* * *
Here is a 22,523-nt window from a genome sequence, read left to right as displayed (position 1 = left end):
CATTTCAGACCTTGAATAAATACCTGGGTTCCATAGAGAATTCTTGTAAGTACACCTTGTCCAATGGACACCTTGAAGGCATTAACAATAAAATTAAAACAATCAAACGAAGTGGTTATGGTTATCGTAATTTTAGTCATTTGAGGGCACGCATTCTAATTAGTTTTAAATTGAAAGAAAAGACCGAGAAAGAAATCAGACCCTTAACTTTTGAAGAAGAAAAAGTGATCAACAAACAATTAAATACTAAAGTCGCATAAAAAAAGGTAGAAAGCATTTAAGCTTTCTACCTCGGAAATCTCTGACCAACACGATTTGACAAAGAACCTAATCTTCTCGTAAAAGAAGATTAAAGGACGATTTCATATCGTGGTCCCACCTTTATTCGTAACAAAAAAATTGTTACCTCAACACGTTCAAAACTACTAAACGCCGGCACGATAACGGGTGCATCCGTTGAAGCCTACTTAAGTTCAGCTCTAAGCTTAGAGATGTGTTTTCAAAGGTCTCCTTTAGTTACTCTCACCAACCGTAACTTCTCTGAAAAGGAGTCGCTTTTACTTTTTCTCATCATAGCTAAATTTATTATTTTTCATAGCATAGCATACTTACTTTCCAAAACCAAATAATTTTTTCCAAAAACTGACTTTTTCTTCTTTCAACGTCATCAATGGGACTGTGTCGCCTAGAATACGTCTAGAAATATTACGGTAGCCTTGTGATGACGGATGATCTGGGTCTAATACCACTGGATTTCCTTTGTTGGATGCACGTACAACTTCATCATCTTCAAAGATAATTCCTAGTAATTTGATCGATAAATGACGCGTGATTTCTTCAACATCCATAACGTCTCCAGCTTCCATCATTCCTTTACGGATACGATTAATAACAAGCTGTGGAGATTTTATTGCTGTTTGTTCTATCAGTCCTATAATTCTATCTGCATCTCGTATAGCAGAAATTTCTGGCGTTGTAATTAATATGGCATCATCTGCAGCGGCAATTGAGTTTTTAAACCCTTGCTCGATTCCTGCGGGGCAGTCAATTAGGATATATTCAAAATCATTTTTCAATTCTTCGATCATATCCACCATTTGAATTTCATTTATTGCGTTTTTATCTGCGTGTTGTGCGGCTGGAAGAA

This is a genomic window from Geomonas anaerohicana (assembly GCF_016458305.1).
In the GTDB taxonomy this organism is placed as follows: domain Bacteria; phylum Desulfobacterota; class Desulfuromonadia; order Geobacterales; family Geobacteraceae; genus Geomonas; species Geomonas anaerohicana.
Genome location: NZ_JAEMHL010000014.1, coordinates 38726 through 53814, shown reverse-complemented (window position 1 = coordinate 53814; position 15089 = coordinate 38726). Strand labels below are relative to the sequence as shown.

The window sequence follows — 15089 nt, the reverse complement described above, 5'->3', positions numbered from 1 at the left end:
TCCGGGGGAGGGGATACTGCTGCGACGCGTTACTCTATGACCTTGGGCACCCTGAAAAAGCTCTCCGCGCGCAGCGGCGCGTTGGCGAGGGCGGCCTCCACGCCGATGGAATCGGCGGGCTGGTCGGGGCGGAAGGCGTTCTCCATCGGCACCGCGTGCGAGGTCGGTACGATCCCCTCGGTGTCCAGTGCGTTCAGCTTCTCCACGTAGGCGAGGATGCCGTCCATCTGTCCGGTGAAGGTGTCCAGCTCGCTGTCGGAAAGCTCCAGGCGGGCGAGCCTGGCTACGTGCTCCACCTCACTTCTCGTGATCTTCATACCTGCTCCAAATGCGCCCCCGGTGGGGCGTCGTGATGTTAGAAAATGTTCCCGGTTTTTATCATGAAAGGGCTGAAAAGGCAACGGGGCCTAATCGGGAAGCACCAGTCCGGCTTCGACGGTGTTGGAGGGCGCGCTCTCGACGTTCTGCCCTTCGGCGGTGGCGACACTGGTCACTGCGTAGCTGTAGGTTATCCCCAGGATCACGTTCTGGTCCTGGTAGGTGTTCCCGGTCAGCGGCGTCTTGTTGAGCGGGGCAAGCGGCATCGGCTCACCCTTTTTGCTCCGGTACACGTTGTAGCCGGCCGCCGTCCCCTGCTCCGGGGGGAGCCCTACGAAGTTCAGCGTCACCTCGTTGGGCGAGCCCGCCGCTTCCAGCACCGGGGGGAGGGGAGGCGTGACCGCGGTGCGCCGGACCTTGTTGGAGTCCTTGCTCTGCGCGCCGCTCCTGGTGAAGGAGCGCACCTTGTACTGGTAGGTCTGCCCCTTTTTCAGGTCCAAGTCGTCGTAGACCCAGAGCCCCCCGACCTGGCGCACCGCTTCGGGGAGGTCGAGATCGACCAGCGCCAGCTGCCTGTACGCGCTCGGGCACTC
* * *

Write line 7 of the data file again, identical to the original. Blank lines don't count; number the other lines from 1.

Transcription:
TCCGGGGGAGGGGATACTGCTGCGACGCGTTACTCTATGACCTTGGGCACCCTGAAAAAGCTCTCCGCGCGCAGCGGCGCGTTGGCGAGGGCGGCCTCCACGCCGATGGAATCGGCGGGCTGGTCGGGGCGGAAGGCGTTCTCCATCGGCACCGCGTGCGAGGTCGGTACGATCCCCTCGGTGTCCAGTGCGTTCAGCTTCTCCACGTAGGCGAGGATGCCGTCCATCTGTCCGGTGAAGGTGTCCAGCTCGCTGTCGGAAAGCTCCAGGCGGGCGAGCCTGGCTACGTGCTCCACCTCACTTCTCGTGATCTTCATACCTGCTCCAAATGCGCCCCCGGTGGGGCGTCGTGATGTTAGAAAATGTTCCCGGTTTTTATCATGAAAGGGCTGAAAAGGCAACGGGGCCTAATCGGGAAGCACCAGTCCGGCTTCGACGGTGTTGGAGGGCGCGCTCTCGACGTTCTGCCCTTCGGCGGTGGCGACACTGGTCACTGCGTAGCTGTAGGTTATCCCCAGGATCACGTTCTGGTCCTGGTAGGTGTTCCCGGTCAGCGGCGTCTTGTTGAGCGGGGCAAGCGGCATCGGCTCACCCTTTTTGCTCCGGTACACGTTGTAGCCGGCCGCCGTCCCCTGCTCCGGGGGGAGCCCTACGAAGTTCAGCGTCACCTCGTTGGGCGAGCCCGCCGCTTCCAGCACCGGGGGGAGGGGAGGCGTGACCGCGGTGCGCCGGACCTTGTTGGAGTCCTTGCTCTGCGCGCCGCTCCTGGTGAAGGAGCGCACCTTGTACTGGTAGGTCTGCCCCTTTTTCAGGTCCAAGTCGTCGTAGACCCAGAGCCCCCCGACCTGGCGCACCGCTTCGGGGAGGTCGAGATCGACCAGCGCCAGCTGCCTGTACGCGCTCGGGCACTC